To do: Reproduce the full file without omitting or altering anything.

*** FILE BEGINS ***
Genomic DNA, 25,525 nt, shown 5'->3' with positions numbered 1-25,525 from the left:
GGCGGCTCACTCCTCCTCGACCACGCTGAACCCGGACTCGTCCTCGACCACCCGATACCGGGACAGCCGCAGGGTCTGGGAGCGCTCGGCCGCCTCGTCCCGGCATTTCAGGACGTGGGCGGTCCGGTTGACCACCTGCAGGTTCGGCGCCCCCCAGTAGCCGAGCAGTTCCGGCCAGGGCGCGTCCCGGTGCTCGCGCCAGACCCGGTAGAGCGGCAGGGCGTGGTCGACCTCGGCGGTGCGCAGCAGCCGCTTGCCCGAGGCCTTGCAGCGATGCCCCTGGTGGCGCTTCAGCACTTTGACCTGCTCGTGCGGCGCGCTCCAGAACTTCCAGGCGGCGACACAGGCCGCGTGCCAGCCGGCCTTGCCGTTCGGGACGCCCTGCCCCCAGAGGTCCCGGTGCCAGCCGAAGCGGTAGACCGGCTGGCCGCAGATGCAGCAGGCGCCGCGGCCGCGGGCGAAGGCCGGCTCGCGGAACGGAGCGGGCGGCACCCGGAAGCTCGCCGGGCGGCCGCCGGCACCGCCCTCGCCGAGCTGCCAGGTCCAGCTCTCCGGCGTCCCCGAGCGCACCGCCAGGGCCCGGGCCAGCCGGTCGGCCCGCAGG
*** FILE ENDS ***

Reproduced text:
Genomic DNA, 25,525 nt, shown 5'->3' with positions numbered 1-25,525 from the left:
GGCGGCTCACTCCTCCTCGACCACGCTGAACCCGGACTCGTCCTCGACCACCCGATACCGGGACAGCCGCAGGGTCTGGGAGCGCTCGGCCGCCTCGTCCCGGCATTTCAGGACGTGGGCGGTCCGGTTGACCACCTGCAGGTTCGGCGCCCCCCAGTAGCCGAGCAGTTCCGGCCAGGGCGCGTCCCGGTGCTCGCGCCAGACCCGGTAGAGCGGCAGGGCGTGGTCGACCTCGGCGGTGCGCAGCAGCCGCTTGCCCGAGGCCTTGCAGCGATGCCCCTGGTGGCGCTTCAGCACTTTGACCTGCTCGTGCGGCGCGCTCCAGAACTTCCAGGCGGCGACACAGGCCGCGTGCCAGCCGGCCTTGCCGTTCGGGACGCCCTGCCCCCAGAGGTCCCGGTGCCAGCCGAAGCGGTAGACCGGCTGGCCGCAGATGCAGCAGGCGCCGCGGCCGCGGGCGAAGGCCGGCTCGCGGAACGGAGCGGGCGGCACCCGGAAGCTCGCCGGGCGGCCGCCGGCACCGCCCTCGCCGAGCTGCCAGGTCCAGCTCTCCGGCGTCCCCGAGCGCACCGCCAGGGCCCGGGCCAGCCGGTCGGCCCGCAGG